When American Public Media announced last December that its historic radio variety show "A Prairie Home Companion" would be changing its name a year after changing hosts, many wondered how much of the magic of the original show could be retained.
Live from Here with Chris Thile
Jan. 13, 2018
Arlene Schnitzer Concert Hall
Short answer: all of it. Even if the content is a little different.
Now called "Live From Here," the program is led by folk and bluegrass musician Chris Thile. On Jan. 13, Thile is joined at the Keller Auditorium by acclaimed art-pop duo Tune-Yards, Willie Watson and the Fairfield Four, and stand-up comedians the Lucas Brothers.
Thile — virtuoso mandolinist and Grammy Award-winning singer-songwriter from Oceanside, Calif. — took the reins from Garrison Keillor in 2016, intent on keeping the spirit of the show alive, even if the format is slightly altered.
A little over a year after taking over hosting duties, Thile and Minnesota Public Radio — which broadcasts the show — had to contend with allegations of improper behavior against Keillor by a female co-worker. Part of the response to the allegations was to change the name of the show, which until that point had continued to use the name "A Prairie Home Companion."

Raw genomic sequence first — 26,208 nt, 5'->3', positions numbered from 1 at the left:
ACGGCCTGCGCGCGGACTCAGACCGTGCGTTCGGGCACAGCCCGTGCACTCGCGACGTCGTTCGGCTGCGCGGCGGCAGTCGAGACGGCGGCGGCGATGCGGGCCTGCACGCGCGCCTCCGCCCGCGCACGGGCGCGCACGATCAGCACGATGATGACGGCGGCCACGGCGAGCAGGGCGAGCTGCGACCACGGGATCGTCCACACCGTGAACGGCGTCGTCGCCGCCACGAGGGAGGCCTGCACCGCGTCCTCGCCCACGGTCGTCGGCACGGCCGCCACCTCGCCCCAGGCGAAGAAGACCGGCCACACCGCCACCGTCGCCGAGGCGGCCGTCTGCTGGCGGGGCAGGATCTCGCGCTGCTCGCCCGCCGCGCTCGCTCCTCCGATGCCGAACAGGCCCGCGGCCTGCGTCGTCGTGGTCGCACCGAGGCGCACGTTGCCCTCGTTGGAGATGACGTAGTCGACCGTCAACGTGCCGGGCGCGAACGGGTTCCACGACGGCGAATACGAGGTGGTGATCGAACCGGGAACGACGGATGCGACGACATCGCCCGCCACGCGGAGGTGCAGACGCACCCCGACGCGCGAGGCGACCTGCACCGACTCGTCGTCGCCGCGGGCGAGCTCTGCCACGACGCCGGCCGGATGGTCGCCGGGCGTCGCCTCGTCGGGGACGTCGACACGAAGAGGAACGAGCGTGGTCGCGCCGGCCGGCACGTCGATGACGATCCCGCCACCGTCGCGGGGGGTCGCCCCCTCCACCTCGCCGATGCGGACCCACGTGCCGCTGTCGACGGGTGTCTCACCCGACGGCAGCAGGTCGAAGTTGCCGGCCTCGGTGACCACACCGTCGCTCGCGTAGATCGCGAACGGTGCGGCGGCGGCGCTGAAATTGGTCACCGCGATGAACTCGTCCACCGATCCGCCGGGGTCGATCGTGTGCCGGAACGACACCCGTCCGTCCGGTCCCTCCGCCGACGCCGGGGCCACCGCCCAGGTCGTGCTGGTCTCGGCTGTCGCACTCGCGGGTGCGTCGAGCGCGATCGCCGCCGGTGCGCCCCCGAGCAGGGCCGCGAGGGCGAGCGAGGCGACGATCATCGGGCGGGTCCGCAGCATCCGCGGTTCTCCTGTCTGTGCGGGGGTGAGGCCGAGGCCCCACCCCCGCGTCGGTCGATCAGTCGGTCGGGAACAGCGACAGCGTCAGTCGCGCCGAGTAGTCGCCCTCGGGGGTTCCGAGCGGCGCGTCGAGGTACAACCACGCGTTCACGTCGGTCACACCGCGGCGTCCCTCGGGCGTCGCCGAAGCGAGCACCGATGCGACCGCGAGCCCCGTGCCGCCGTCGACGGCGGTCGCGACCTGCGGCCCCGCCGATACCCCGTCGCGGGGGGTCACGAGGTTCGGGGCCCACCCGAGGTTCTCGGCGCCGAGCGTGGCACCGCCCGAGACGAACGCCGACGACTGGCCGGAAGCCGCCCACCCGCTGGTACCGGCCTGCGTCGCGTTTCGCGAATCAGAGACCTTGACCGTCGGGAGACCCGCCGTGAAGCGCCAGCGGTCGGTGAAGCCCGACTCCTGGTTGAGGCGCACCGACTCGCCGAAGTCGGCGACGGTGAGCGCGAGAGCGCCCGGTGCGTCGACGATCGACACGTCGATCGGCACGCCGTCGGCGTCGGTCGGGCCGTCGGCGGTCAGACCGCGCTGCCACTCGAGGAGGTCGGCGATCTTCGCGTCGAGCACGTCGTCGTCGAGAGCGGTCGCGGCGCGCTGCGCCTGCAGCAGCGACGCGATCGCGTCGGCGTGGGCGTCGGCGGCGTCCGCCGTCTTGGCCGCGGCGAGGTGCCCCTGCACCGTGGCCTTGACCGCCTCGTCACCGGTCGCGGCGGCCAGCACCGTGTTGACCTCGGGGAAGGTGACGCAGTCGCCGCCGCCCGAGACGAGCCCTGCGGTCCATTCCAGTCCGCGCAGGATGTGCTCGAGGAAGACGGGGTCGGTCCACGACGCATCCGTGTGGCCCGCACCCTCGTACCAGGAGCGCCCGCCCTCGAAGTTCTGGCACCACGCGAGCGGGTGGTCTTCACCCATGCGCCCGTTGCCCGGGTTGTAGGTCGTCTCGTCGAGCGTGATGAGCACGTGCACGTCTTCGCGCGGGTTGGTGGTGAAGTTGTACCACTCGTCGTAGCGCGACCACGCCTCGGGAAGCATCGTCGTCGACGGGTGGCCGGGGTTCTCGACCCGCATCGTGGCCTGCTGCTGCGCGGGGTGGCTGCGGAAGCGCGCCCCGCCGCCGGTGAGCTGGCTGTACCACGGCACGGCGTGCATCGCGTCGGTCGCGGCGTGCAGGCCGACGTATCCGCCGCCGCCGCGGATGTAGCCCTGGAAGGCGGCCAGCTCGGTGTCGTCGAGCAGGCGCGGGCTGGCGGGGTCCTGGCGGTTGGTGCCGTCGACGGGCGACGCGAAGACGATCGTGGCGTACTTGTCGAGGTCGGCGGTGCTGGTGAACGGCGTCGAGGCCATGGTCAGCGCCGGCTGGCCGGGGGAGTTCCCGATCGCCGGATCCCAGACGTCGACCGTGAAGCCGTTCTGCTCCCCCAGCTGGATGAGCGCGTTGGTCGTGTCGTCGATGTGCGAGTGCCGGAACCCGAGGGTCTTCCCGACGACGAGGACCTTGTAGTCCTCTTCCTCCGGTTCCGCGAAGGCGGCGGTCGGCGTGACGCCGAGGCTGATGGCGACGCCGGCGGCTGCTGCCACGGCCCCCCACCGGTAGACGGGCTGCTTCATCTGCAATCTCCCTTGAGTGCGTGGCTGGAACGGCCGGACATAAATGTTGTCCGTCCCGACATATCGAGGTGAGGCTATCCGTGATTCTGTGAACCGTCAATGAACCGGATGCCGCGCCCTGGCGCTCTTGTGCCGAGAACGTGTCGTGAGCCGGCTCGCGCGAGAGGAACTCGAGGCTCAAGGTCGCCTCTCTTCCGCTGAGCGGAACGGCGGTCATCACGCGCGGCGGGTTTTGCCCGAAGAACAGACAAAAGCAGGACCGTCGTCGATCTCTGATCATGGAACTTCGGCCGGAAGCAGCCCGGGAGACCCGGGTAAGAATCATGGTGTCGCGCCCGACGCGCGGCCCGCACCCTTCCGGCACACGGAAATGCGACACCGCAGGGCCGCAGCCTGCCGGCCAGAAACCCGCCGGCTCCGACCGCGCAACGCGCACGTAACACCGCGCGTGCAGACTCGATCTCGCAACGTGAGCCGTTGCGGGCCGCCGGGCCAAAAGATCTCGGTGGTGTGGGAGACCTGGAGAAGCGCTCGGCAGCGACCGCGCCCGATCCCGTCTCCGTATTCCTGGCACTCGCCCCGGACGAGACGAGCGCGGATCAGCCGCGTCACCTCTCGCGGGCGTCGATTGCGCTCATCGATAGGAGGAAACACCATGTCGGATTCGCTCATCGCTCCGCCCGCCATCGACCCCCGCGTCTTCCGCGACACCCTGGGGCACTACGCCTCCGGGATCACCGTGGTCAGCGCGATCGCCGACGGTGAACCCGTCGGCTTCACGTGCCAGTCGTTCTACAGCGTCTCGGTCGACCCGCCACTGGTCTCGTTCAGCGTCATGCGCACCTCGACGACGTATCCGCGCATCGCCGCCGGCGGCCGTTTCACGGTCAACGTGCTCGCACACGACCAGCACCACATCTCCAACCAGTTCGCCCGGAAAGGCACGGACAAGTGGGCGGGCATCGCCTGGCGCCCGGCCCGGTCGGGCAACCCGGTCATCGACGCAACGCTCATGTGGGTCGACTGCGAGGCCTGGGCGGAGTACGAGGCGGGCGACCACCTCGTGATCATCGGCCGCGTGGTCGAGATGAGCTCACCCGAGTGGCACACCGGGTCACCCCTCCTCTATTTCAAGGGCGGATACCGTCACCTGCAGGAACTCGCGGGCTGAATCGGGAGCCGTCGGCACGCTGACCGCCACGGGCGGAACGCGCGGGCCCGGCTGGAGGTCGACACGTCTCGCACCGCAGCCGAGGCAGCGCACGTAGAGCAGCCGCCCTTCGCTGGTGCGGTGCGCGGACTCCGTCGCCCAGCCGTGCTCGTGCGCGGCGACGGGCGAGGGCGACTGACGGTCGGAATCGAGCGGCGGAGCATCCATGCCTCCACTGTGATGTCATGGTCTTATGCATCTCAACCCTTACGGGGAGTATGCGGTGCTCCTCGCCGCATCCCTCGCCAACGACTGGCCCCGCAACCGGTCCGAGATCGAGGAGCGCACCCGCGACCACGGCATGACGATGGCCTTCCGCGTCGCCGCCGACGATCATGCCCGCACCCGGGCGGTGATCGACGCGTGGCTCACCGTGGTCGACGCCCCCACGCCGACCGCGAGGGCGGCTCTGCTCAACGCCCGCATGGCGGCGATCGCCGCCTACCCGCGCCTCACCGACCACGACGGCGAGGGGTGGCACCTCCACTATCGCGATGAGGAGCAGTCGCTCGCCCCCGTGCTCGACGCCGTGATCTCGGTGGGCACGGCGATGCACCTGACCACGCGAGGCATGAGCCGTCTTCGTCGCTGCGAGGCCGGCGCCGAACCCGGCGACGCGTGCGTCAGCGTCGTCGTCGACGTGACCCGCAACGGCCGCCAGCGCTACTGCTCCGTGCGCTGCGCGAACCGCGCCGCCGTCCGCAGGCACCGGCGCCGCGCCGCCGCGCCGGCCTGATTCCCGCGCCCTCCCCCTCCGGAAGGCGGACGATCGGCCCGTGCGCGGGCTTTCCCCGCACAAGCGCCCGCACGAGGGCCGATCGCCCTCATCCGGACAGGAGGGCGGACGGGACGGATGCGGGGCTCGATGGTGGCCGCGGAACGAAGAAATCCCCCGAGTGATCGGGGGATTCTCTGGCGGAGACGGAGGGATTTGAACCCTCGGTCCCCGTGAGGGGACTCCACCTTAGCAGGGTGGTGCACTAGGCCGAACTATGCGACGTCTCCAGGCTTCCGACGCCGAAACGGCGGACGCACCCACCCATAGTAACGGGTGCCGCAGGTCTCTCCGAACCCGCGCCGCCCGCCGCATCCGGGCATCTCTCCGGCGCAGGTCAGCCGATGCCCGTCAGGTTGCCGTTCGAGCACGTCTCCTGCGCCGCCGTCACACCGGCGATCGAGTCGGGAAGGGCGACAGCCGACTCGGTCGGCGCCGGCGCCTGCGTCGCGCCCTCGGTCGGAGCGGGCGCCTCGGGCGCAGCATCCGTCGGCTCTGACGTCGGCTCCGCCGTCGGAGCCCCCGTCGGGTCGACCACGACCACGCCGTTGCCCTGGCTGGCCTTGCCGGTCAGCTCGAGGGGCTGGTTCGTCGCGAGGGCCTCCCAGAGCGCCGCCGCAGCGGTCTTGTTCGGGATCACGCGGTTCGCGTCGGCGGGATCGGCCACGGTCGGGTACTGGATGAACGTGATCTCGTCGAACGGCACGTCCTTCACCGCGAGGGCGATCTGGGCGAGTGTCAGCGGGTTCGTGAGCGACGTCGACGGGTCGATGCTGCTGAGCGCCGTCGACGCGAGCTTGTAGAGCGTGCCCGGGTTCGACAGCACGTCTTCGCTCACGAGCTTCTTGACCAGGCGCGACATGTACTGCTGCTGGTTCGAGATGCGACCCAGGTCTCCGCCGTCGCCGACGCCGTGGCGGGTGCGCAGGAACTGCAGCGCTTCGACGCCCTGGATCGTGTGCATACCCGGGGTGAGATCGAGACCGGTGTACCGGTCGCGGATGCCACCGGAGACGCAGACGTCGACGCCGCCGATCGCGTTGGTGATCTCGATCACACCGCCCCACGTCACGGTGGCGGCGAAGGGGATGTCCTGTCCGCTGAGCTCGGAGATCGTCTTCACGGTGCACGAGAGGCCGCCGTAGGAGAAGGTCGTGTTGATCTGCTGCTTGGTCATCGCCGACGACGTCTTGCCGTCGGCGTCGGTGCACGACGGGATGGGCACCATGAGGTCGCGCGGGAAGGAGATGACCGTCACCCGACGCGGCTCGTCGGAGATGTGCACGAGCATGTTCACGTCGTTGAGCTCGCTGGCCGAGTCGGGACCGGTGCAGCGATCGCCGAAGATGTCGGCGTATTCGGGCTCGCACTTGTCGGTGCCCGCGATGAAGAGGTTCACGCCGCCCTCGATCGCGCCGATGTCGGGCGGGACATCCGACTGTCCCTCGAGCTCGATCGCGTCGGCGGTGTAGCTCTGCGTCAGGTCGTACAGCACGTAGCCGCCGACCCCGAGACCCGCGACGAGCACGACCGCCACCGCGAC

Thile said that the new name "captures the energy and enthusiasm that is really at the core of the show."
The new show emphasizes musicianship and spotlights exciting new musical voices over the comedic storytelling that characterized Keillor's program. Thile says that the key to attracting new, younger audiences — while preserving "Home Companion's" long-time fans — is the music.
The centerpiece of each "Live From Here" performance is Thile's Song of the Week. He writes and performs a new composition — whose lyrical and instrumental content explores and parodies current events — for each broadcast.
No more is the newscast from the fictional town of Lake Wobegon, or the recurring "Lives of the Cowboys" sketch, or many of the long-running inside jokes that so endeared audiences to Keillor's program. Instead, these slots will be filled with extra musical and comedy guests.